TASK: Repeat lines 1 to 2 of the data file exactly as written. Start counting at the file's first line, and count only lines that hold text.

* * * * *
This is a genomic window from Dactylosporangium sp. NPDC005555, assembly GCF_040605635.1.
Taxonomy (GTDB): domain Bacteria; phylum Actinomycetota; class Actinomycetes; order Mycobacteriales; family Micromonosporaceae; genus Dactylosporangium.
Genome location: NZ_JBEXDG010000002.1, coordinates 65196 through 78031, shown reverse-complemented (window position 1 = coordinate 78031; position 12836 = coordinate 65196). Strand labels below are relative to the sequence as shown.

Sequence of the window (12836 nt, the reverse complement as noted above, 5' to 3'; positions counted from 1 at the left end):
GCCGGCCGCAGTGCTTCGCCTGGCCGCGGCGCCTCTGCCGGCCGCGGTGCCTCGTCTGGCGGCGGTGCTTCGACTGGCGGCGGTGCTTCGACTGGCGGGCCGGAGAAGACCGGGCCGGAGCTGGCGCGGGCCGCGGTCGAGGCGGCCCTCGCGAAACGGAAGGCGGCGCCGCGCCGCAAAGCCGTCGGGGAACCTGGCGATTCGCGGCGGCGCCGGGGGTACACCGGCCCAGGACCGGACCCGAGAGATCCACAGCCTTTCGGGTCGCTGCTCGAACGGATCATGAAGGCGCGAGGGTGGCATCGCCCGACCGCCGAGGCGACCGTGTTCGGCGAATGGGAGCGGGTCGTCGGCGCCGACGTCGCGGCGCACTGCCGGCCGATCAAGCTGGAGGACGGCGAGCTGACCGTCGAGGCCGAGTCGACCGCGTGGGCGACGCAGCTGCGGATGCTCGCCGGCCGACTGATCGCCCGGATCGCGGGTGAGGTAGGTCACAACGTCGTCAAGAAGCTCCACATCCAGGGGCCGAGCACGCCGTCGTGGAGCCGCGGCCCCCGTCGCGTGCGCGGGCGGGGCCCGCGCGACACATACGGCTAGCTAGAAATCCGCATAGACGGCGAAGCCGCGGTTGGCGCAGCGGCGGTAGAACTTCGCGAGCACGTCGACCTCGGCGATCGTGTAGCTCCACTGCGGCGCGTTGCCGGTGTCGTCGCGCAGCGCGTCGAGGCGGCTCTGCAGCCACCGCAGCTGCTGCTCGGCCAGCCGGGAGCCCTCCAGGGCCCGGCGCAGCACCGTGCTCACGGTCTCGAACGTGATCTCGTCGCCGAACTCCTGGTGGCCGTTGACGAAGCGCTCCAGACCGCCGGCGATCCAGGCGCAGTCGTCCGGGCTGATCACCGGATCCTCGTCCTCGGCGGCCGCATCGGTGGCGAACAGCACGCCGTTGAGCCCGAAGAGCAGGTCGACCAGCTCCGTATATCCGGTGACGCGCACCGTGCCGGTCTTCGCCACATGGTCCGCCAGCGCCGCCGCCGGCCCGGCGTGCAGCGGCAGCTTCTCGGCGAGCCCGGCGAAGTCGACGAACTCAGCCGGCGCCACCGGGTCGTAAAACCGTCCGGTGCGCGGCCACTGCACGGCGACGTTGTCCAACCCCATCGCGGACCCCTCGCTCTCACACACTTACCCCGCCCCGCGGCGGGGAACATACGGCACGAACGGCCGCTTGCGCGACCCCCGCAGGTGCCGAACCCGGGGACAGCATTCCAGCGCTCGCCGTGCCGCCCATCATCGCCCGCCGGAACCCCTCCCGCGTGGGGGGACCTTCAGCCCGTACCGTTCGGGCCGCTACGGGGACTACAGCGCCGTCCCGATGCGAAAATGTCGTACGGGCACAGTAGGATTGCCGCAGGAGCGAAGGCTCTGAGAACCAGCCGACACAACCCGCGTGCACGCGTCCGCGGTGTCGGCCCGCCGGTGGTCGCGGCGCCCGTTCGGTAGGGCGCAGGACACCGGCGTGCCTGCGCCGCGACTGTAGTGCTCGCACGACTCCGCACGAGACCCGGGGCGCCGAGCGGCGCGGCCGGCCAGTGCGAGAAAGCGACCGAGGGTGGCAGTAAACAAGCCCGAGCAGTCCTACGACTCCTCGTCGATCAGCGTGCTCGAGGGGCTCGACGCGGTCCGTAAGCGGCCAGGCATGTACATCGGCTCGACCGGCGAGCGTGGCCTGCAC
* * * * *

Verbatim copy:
This is a genomic window from Dactylosporangium sp. NPDC005555, assembly GCF_040605635.1.
Taxonomy (GTDB): domain Bacteria; phylum Actinomycetota; class Actinomycetes; order Mycobacteriales; family Micromonosporaceae; genus Dactylosporangium.